The 9/11 Museum is preparing to receive the remains of unidentified victims of the attack on the World Trade Center, according to a published report.
A pair of FBI agents were the first witnesses called by the defense on Monday. The agents testified that they first met Sulaiman Abu Ghaith a year ago on the tarmac in Jordan as he stood beside the plane that would fly him to New York to stand trial.
The government’s charge that he provided material support to the terrorist group is based on the fact that when Osama bin Laden summoned him on the very day of the attacks to videotape a speech that would let the world know al Qaeda was responsible, he agreed.
FBI Special Agent Michael Butsch was the chief interviewer to question Sulaiman Abu Ghaith aboard a flight to the United States after his arrest in Turkey a year ago.
Saajid Badat, a 34-year-old United Kingdom resident, is expected to testify all day Tuesday by video hookup from London. He refuses to testify in the United States because he faces terrorism charges in Boston that could send him to prison for life.
Arguments were heard Thursday in a case brought by an atheist group. The case will need to be decided quickly, as the 9/11 museum is slated on open in May.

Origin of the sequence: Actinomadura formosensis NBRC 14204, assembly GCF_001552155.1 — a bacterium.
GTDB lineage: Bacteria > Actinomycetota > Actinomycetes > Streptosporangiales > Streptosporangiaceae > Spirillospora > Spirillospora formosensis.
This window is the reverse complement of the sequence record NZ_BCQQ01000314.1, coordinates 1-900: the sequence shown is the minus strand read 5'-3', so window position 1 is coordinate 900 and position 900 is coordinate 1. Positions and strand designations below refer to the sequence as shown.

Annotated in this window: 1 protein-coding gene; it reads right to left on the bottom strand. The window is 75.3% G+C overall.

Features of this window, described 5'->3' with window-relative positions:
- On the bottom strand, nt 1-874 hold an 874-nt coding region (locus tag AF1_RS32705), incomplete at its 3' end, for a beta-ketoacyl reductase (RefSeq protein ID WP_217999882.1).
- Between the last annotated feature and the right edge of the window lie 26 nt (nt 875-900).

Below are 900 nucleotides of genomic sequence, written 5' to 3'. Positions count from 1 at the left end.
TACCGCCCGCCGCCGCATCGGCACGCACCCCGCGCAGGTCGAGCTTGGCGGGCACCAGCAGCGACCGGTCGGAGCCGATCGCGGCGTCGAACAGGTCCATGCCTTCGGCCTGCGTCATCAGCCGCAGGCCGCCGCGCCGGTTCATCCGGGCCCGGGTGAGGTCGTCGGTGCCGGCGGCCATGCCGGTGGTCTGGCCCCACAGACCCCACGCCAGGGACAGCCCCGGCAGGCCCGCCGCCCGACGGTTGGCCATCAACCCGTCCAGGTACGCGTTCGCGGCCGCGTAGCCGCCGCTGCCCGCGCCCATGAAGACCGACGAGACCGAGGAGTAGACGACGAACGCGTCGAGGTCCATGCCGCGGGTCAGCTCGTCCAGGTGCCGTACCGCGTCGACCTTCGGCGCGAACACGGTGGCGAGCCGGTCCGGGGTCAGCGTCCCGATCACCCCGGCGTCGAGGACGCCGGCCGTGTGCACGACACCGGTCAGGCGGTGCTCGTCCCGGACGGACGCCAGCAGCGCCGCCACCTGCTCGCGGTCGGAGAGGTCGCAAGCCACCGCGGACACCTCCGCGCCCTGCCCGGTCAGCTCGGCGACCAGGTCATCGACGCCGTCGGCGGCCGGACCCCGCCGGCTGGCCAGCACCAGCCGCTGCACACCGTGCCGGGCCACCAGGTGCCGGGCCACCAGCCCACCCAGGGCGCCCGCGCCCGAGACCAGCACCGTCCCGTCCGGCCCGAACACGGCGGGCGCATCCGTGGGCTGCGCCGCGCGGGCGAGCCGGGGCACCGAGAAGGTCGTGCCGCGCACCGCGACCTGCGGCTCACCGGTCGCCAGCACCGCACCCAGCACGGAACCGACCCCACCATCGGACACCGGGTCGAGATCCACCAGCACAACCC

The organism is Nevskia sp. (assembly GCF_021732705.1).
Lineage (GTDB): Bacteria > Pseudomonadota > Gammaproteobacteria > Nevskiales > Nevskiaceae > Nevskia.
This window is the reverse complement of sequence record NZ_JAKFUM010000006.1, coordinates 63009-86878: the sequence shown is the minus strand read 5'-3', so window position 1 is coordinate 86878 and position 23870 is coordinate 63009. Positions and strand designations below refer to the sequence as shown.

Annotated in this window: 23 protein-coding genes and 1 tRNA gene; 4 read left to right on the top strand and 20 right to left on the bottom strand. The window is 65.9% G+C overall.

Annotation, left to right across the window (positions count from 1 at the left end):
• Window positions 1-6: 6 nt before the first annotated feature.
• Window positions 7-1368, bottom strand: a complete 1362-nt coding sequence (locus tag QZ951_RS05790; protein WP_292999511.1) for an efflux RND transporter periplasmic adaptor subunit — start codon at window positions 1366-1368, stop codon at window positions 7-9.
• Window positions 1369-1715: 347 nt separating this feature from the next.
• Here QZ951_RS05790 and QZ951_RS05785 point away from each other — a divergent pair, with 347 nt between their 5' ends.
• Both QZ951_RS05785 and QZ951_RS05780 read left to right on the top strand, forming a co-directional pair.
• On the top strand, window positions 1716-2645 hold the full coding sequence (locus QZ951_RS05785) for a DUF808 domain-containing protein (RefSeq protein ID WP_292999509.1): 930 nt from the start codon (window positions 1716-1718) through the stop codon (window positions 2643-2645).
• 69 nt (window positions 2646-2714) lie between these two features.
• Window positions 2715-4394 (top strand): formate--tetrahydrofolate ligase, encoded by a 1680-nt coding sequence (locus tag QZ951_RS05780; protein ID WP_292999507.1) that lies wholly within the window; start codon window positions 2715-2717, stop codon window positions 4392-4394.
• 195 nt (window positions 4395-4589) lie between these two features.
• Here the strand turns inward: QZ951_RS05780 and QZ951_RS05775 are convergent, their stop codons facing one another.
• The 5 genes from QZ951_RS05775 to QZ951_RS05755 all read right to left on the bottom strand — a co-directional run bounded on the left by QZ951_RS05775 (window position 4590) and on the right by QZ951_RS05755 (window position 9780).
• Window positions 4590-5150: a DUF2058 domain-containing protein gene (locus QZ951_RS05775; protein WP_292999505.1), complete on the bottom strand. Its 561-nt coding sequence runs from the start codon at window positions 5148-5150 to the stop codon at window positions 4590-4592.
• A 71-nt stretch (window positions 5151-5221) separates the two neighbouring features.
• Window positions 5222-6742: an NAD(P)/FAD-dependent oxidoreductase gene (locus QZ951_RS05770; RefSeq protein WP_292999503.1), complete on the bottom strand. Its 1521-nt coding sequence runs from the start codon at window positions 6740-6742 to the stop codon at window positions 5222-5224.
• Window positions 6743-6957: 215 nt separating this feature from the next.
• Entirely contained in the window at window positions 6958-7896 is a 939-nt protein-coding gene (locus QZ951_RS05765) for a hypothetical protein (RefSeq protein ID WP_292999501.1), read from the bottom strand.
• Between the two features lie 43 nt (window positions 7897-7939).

The witness, Sahim Alwan, was called Thursday to testify against Sulaiman Abu Ghaith. Abu Ghaith is charged with conspiring to kill Americans and conspiring to support al Qaeda.
The 2nd U.S. Circuit Court of Appeals in Manhattan said it was “simply incompatible with common sense and experience to hold that defendants were required to design and construct a building that would survive the events of September 11, 2001.”
The federal fund for people with illnesses related to the Sept. 11 attacks said Friday it has been able to issue compensation decisions to only 112 people out of nearly 55,000 who have applied so far.
The lawsuit seeks to force the police and other agencies to explain how they came up with the security plan before anything is put in place.
A group of volunteers who lost a spouse or parent on 9/11 spent Veterans Day at St. Paul’s Church preparing care packages to send to soldiers in Iraq and Afghanistan.
Some first responders who served at ground zero following the 9/11 attacks have shown early signs of kidney damage, according to a study conducted by the Mount Sinai School of Medicine.
The spire and beacon stand 408 feet tall. The spire can be seen from up to 50 miles away when it is lit on a clear night.
A federal judge has ruled that New York City has violated the law by failing to adequately plan for the evacuation and protection of disabled people during emergencies such as Superstorm Sandy or the Sept. 11 attacks.
The costumes, labeled “North Tower” and “South Tower” depict the moment of impact when jets slammed into the buildings.
New York City paused to commemorate the eleventh anniversary of the terrorist attacks on America on Sept. 11, 2012.